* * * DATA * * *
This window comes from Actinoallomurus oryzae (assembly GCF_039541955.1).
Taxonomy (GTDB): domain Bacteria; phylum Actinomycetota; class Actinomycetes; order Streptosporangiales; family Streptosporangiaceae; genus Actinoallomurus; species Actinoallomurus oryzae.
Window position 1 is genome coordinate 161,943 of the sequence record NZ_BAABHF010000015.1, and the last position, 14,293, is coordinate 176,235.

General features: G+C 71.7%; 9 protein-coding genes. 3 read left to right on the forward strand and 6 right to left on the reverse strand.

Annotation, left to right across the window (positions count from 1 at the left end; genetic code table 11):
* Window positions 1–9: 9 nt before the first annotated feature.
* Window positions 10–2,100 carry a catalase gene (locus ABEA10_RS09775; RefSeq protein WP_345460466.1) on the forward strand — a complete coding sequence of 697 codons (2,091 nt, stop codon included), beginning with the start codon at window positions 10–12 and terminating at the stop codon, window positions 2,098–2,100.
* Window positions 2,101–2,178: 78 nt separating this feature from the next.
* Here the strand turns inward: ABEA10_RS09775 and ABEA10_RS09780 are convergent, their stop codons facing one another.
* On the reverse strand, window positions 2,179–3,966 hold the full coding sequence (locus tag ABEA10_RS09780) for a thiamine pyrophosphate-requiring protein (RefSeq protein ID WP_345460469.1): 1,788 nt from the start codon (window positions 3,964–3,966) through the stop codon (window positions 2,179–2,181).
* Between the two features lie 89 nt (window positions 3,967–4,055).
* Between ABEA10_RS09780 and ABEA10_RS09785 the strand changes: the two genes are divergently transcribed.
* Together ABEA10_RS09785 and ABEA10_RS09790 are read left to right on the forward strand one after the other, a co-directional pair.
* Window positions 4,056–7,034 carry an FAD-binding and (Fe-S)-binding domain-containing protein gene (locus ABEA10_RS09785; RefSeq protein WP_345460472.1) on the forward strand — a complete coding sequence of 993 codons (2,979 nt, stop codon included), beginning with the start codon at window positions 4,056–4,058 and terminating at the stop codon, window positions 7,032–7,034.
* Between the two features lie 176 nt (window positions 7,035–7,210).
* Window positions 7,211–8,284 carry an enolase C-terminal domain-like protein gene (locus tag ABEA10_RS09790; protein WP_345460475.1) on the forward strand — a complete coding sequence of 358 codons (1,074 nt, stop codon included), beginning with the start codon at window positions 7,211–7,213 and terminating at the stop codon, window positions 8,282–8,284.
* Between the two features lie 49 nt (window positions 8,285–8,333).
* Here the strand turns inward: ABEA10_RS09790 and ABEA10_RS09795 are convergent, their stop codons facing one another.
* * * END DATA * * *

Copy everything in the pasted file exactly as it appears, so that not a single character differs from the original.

This window comes from Actinoallomurus oryzae (assembly GCF_039541955.1).
Taxonomy (GTDB): domain Bacteria; phylum Actinomycetota; class Actinomycetes; order Streptosporangiales; family Streptosporangiaceae; genus Actinoallomurus; species Actinoallomurus oryzae.
Window position 1 is genome coordinate 161,943 of the sequence record NZ_BAABHF010000015.1, and the last position, 14,293, is coordinate 176,235.

General features: G+C 71.7%; 9 protein-coding genes. 3 read left to right on the forward strand and 6 right to left on the reverse strand.

Annotation, left to right across the window (positions count from 1 at the left end; genetic code table 11):
* Window positions 1–9: 9 nt before the first annotated feature.
* Window positions 10–2,100 carry a catalase gene (locus ABEA10_RS09775; RefSeq protein WP_345460466.1) on the forward strand — a complete coding sequence of 697 codons (2,091 nt, stop codon included), beginning with the start codon at window positions 10–12 and terminating at the stop codon, window positions 2,098–2,100.
* Window positions 2,101–2,178: 78 nt separating this feature from the next.
* Here the strand turns inward: ABEA10_RS09775 and ABEA10_RS09780 are convergent, their stop codons facing one another.
* On the reverse strand, window positions 2,179–3,966 hold the full coding sequence (locus tag ABEA10_RS09780) for a thiamine pyrophosphate-requiring protein (RefSeq protein ID WP_345460469.1): 1,788 nt from the start codon (window positions 3,964–3,966) through the stop codon (window positions 2,179–2,181).
* Between the two features lie 89 nt (window positions 3,967–4,055).
* Between ABEA10_RS09780 and ABEA10_RS09785 the strand changes: the two genes are divergently transcribed.
* Together ABEA10_RS09785 and ABEA10_RS09790 are read left to right on the forward strand one after the other, a co-directional pair.
* Window positions 4,056–7,034 carry an FAD-binding and (Fe-S)-binding domain-containing protein gene (locus ABEA10_RS09785; RefSeq protein WP_345460472.1) on the forward strand — a complete coding sequence of 993 codons (2,979 nt, stop codon included), beginning with the start codon at window positions 4,056–4,058 and terminating at the stop codon, window positions 7,032–7,034.
* Between the two features lie 176 nt (window positions 7,035–7,210).
* Window positions 7,211–8,284 carry an enolase C-terminal domain-like protein gene (locus tag ABEA10_RS09790; protein WP_345460475.1) on the forward strand — a complete coding sequence of 358 codons (1,074 nt, stop codon included), beginning with the start codon at window positions 7,211–7,213 and terminating at the stop codon, window positions 8,282–8,284.
* Between the two features lie 49 nt (window positions 8,285–8,333).
* Here the strand turns inward: ABEA10_RS09790 and ABEA10_RS09795 are convergent, their stop codons facing one another.